Definition of instability noun from the Oxford Advanced Learner's Dictionary



    BrE BrE//ˌɪnstəˈbɪləti//
    ; NAmE NAmE//ˌɪnstəˈbɪləti//
    [uncountable, countable, usually plural] (pl. instabilities) Economy, Mental and emotional problems
    jump to other results
  1. 1the quality of a situation in which things are likely to change or fail suddenly political and economic instability See related entries: Economy
  2. 2a mental condition in which somebody’s behaviour is likely to change suddenly mental/emotional instability See related entries: Mental and emotional problems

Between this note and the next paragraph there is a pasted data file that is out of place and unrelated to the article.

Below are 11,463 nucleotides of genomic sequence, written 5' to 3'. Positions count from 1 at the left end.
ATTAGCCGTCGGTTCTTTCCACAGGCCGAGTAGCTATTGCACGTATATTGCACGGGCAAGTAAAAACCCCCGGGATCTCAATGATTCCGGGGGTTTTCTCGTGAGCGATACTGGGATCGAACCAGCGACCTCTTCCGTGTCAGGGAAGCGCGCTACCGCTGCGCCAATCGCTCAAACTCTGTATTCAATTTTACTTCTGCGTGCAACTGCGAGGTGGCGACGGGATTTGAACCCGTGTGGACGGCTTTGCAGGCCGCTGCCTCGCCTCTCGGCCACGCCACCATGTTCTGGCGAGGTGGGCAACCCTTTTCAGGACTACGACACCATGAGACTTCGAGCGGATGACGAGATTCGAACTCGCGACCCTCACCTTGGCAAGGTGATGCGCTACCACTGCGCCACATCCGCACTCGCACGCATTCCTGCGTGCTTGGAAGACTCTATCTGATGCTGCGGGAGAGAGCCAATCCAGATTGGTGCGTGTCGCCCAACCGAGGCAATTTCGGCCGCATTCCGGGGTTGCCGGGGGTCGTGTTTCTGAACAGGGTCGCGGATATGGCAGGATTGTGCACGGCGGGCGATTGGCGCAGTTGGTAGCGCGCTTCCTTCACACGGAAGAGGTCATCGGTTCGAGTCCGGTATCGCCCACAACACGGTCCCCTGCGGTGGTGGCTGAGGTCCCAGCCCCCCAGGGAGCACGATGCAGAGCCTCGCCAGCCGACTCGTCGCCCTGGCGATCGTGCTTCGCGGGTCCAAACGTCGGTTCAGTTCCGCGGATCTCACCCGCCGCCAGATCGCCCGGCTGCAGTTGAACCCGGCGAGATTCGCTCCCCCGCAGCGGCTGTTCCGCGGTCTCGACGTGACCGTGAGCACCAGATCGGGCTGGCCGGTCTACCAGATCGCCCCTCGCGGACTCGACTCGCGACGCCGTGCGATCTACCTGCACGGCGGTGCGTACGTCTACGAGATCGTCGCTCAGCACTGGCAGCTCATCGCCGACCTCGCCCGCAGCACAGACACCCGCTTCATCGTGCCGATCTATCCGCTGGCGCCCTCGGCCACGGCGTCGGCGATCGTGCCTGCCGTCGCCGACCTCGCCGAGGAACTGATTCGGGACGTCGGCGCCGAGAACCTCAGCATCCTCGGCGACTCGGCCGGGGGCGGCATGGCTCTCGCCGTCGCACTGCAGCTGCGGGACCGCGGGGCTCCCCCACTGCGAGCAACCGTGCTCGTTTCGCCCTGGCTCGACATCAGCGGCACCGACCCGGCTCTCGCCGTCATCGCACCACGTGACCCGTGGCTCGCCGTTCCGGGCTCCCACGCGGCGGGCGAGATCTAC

3. opposite stability see also unstable
    Word Originlate Middle English: from French instabilité, from Latin instabilitas, from instabilis, from in- ‘not’ + stabilis (from the base of stare ‘to stand’).Word Familystable adjective (unstable)stability noun (instability)stabilize verbExtra examples He showed increasing signs of mental instability. Instability may arise at times of change. Racism causes political instability and violence. The increased inflation will inject a degree of instability into the economy. The law was introduced to avoid instability during the transition. a long period of economic instability economic instability resulting from climate change the inherent instability of financial markets
See the Oxford Advanced American Dictionary entry: instability